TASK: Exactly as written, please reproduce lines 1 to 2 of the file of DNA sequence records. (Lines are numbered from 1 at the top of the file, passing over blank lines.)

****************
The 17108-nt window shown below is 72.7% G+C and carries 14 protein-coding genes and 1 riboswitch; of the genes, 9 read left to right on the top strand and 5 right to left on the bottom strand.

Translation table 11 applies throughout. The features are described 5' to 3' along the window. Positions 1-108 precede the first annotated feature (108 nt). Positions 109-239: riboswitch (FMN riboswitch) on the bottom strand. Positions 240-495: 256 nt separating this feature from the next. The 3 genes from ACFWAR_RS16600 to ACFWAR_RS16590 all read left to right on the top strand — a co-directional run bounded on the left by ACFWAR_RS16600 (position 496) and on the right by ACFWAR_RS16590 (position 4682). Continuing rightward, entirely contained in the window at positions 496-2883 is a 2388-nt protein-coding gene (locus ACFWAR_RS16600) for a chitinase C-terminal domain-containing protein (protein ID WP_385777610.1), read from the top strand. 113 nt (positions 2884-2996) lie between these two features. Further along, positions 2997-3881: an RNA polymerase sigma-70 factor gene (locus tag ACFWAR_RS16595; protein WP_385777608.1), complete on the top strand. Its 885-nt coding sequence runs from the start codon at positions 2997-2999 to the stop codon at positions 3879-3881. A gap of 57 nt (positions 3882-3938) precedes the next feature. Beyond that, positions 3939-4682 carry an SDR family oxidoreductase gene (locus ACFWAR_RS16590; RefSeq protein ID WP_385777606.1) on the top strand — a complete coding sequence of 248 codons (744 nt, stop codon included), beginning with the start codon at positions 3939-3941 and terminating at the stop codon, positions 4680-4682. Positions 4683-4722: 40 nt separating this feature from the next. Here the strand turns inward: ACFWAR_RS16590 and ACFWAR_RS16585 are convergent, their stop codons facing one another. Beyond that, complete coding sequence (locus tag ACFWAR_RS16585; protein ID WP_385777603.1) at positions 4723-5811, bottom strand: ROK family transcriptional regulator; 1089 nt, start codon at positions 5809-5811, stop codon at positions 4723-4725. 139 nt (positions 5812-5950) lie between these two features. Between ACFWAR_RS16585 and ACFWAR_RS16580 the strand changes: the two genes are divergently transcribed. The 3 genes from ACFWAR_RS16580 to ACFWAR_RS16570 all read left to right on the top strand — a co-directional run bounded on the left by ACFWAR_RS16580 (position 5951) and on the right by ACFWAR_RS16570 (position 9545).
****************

The 17108-nt window shown below is 72.7% G+C and carries 14 protein-coding genes and 1 riboswitch; of the genes, 9 read left to right on the top strand and 5 right to left on the bottom strand.

Translation table 11 applies throughout. The features are described 5' to 3' along the window. Positions 1-108 precede the first annotated feature (108 nt). Positions 109-239: riboswitch (FMN riboswitch) on the bottom strand. Positions 240-495: 256 nt separating this feature from the next. The 3 genes from ACFWAR_RS16600 to ACFWAR_RS16590 all read left to right on the top strand — a co-directional run bounded on the left by ACFWAR_RS16600 (position 496) and on the right by ACFWAR_RS16590 (position 4682). Continuing rightward, entirely contained in the window at positions 496-2883 is a 2388-nt protein-coding gene (locus ACFWAR_RS16600) for a chitinase C-terminal domain-containing protein (protein ID WP_385777610.1), read from the top strand. 113 nt (positions 2884-2996) lie between these two features. Further along, positions 2997-3881: an RNA polymerase sigma-70 factor gene (locus tag ACFWAR_RS16595; protein WP_385777608.1), complete on the top strand. Its 885-nt coding sequence runs from the start codon at positions 2997-2999 to the stop codon at positions 3879-3881. A gap of 57 nt (positions 3882-3938) precedes the next feature. Beyond that, positions 3939-4682 carry an SDR family oxidoreductase gene (locus ACFWAR_RS16590; RefSeq protein ID WP_385777606.1) on the top strand — a complete coding sequence of 248 codons (744 nt, stop codon included), beginning with the start codon at positions 3939-3941 and terminating at the stop codon, positions 4680-4682. Positions 4683-4722: 40 nt separating this feature from the next. Here the strand turns inward: ACFWAR_RS16590 and ACFWAR_RS16585 are convergent, their stop codons facing one another. Beyond that, complete coding sequence (locus tag ACFWAR_RS16585; protein ID WP_385777603.1) at positions 4723-5811, bottom strand: ROK family transcriptional regulator; 1089 nt, start codon at positions 5809-5811, stop codon at positions 4723-4725. 139 nt (positions 5812-5950) lie between these two features. Between ACFWAR_RS16585 and ACFWAR_RS16580 the strand changes: the two genes are divergently transcribed. The 3 genes from ACFWAR_RS16580 to ACFWAR_RS16570 all read left to right on the top strand — a co-directional run bounded on the left by ACFWAR_RS16580 (position 5951) and on the right by ACFWAR_RS16570 (position 9545).